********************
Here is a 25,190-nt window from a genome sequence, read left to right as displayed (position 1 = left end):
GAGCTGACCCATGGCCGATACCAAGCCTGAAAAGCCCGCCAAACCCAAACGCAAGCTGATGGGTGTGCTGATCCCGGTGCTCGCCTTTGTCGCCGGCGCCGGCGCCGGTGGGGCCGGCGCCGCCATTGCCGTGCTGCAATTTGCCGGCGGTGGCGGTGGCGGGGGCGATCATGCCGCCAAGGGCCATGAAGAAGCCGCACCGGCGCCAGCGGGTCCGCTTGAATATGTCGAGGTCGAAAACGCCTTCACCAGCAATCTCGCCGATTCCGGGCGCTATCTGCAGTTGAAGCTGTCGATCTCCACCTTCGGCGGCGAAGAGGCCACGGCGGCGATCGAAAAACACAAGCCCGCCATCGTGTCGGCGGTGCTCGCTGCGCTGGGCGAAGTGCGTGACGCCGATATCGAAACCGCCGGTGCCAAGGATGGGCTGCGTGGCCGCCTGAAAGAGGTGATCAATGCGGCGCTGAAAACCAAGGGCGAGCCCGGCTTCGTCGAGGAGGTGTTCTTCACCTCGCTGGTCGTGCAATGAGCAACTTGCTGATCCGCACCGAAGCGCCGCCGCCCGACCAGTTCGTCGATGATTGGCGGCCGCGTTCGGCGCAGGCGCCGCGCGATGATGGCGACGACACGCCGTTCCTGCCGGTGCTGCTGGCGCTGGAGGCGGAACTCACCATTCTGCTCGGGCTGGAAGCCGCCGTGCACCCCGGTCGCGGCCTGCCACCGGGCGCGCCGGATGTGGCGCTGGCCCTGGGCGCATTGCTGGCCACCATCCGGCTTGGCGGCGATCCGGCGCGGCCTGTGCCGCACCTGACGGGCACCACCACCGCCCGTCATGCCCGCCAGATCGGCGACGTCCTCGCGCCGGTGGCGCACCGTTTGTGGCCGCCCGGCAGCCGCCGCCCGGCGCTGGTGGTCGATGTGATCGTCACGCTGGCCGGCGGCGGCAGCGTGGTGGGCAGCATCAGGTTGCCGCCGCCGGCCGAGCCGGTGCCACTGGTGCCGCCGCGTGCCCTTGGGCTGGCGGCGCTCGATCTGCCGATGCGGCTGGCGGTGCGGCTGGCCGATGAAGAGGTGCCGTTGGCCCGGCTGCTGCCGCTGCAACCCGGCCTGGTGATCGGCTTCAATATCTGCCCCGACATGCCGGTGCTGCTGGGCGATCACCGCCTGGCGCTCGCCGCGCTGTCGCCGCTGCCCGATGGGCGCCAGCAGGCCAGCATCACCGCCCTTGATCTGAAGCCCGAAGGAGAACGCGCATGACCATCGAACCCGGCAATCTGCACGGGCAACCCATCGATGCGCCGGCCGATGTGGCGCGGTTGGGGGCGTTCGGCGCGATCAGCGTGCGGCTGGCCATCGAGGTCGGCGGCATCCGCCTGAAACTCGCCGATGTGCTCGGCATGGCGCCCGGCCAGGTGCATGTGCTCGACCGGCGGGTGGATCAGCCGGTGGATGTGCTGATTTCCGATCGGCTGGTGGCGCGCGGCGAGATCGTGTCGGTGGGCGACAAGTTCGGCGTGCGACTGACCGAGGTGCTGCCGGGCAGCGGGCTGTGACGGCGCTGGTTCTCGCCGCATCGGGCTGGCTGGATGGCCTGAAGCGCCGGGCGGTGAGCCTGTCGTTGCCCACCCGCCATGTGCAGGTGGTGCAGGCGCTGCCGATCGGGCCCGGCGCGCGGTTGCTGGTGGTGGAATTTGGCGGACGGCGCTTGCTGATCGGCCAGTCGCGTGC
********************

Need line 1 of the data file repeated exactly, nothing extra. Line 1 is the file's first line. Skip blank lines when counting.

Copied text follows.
Here is a 25,190-nt window from a genome sequence, read left to right as displayed (position 1 = left end):